Posts: 222
Joined: Thu Oct 27, 2005 3:54 pm
Location: A little village in Gaul

Unread postby Obelix » Thu Feb 02, 2006 3:36 pm

Snoobab wrote:All radios were locked onto one frequency (which is probably the case in Kruger) There is one person who mans the central operations radio and he can hear everything that is said. This guy has to be the ethical guy and anyone abusing to radio (i.e. reporting sighting to other operators) is fined. Simple as that.
Snoobab, this is definitely a thought in the right direction, although I still think banning them altogether will achieve the best results.

Gwendolen wrote:When you drive in your own car you are responsible for yourself and your own family. However, when you do a tour or a walk with a company, they become responsible for your safety and well being. If they fail to do so, they will be accountable for all damage/costs.
Sorry Gwen, but on this one I disagree. I can't see why they should be in a better position than us only because they carry tourists and we carry our family. If they are not allowed to carry radios, no tourist can hold them resonsible if something goes wrong only because of that. There will be a duty on them to care for the tourists within the set parametres. If radios are excluded, the tourists will know that and like me and you will know that they could be in for some trouble if something goes wrong on the vehicle.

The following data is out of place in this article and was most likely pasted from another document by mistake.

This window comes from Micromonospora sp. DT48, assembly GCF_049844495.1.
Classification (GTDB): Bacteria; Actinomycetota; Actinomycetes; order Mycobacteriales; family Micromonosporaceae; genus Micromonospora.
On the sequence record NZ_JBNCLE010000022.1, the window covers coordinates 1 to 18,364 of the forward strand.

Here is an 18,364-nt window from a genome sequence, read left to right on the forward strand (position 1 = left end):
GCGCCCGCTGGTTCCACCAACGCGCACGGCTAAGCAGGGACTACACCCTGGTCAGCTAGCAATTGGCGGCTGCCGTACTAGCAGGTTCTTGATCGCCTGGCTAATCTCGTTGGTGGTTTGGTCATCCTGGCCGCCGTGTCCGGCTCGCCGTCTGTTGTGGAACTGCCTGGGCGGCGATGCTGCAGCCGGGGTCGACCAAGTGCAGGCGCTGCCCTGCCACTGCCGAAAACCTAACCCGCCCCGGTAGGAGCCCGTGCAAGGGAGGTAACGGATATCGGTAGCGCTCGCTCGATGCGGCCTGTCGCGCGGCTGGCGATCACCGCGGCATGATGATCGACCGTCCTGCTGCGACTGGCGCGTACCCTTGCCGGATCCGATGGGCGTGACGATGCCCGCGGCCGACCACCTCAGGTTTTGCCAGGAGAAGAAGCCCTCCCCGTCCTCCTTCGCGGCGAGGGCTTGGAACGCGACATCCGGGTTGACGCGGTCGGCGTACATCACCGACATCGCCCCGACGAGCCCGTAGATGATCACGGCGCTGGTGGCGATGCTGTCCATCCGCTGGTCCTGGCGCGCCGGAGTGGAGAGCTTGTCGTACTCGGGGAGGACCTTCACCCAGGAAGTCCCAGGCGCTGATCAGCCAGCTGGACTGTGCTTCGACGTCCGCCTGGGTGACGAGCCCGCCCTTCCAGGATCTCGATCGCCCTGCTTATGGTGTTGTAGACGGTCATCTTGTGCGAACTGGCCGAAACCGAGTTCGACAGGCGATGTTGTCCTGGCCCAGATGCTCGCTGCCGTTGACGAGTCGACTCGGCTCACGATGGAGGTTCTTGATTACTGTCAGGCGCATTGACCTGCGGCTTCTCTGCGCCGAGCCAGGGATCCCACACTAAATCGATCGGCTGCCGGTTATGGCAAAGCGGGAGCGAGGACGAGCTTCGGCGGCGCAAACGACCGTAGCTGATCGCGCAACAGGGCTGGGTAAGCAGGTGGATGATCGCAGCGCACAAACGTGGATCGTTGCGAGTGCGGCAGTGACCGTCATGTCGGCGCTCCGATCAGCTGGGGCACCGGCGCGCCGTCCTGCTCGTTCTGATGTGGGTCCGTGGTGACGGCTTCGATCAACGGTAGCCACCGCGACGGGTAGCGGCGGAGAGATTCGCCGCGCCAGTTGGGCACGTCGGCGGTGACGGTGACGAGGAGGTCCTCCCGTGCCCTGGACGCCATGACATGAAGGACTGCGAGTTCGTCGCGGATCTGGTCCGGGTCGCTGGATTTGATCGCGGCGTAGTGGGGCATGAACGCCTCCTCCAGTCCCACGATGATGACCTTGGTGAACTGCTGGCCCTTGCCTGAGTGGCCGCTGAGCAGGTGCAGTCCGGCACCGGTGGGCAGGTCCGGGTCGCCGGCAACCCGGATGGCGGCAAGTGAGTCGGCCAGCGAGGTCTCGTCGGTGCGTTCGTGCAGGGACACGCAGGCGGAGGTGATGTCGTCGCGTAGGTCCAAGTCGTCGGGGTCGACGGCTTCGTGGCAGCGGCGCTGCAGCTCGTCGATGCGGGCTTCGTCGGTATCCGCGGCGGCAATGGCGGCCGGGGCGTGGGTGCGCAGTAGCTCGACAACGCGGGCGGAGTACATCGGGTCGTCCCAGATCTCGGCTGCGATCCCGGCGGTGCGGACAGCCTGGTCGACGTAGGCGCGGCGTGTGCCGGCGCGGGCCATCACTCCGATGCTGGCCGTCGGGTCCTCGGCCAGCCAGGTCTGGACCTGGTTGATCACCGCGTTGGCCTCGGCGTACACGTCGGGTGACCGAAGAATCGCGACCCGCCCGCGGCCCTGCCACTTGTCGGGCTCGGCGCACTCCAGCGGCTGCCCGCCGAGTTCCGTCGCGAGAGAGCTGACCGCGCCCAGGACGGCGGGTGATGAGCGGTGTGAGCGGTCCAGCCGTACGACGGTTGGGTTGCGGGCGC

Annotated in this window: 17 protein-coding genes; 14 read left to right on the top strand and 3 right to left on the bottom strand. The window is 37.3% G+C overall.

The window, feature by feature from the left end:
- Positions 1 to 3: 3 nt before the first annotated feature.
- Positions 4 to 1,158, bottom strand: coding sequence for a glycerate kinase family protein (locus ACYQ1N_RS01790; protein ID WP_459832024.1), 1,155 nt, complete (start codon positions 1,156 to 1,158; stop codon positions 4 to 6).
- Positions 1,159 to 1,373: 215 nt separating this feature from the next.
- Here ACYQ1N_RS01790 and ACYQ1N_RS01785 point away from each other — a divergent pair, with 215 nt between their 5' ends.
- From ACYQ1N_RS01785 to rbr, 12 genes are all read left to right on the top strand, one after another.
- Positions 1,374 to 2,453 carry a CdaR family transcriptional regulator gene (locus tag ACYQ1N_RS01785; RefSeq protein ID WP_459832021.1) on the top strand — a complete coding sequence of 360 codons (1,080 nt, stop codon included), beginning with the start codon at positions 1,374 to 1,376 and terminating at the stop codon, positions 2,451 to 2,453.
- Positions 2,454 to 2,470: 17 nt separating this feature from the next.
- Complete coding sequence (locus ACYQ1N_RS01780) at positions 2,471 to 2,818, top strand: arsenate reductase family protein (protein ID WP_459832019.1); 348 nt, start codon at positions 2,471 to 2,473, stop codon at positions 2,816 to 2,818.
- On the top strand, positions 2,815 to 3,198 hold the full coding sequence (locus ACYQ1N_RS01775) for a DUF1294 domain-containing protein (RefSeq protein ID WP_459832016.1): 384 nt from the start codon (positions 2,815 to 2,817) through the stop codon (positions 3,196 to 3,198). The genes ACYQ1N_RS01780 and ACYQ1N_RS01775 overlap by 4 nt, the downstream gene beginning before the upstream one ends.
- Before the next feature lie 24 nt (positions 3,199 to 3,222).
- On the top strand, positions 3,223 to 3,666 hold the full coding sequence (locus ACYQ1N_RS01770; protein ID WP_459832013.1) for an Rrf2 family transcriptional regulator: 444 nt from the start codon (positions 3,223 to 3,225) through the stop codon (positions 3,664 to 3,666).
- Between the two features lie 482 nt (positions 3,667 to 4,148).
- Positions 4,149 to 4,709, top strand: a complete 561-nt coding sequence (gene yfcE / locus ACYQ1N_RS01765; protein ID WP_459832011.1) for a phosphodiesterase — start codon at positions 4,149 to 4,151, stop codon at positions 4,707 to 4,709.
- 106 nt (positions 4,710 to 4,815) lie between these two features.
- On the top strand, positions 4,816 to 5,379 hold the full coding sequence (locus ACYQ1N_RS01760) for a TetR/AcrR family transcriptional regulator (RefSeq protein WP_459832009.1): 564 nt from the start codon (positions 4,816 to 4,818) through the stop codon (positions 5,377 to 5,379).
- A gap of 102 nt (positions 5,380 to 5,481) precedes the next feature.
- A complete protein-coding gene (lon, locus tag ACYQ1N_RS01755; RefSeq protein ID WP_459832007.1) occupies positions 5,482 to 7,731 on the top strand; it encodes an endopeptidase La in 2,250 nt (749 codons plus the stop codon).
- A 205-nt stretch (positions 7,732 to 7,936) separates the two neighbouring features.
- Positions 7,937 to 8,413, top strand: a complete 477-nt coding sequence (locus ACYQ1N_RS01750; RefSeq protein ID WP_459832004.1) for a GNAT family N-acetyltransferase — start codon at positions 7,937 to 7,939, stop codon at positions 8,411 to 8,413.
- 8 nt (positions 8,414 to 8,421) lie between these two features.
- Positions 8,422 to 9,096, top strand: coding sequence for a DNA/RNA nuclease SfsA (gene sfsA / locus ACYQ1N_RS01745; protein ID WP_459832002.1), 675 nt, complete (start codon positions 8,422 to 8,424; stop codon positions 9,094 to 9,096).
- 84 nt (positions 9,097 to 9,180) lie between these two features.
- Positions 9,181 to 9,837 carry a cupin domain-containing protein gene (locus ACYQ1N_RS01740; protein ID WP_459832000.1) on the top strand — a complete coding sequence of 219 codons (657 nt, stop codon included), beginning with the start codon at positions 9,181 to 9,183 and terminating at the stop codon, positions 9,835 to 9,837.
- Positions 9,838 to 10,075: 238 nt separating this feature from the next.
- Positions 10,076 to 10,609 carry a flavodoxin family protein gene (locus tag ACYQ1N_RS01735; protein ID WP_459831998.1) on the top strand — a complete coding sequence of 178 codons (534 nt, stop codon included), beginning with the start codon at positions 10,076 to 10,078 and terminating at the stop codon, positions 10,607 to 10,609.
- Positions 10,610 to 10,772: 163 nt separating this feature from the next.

And if that tourist then wants to take on Sanparks because of their rules on radios in the safari vehicles, good luck to him/her because IMHO there is no chance of such a claim succeeding simply for the fact that that will open the floodgates for claims, which the courts won't allow (e.g. it will be followed by claims against Sanparks for their failure to give us cell phone reception in the park, thus endangering our lives. Who knows where it will end)

Bert wrote:Agreed with Gwen. When guiding, either on wheels or on foot the basics to carry along is a knife, compas, first aidkit and a radio. Lives can depend on the lack of abovementioned
Sure Bert, but once again I can't see what difference it makes whether you're in a safari vehicle or just a normal tourist in his own car. (Aren't we all guiding when in the park? :wink: ) From a safety point of view, cell phone reception all over the park would have been great, but we as tourist's don't have that. Why should they have the privilege of radios?


Return to “Kruger National Park”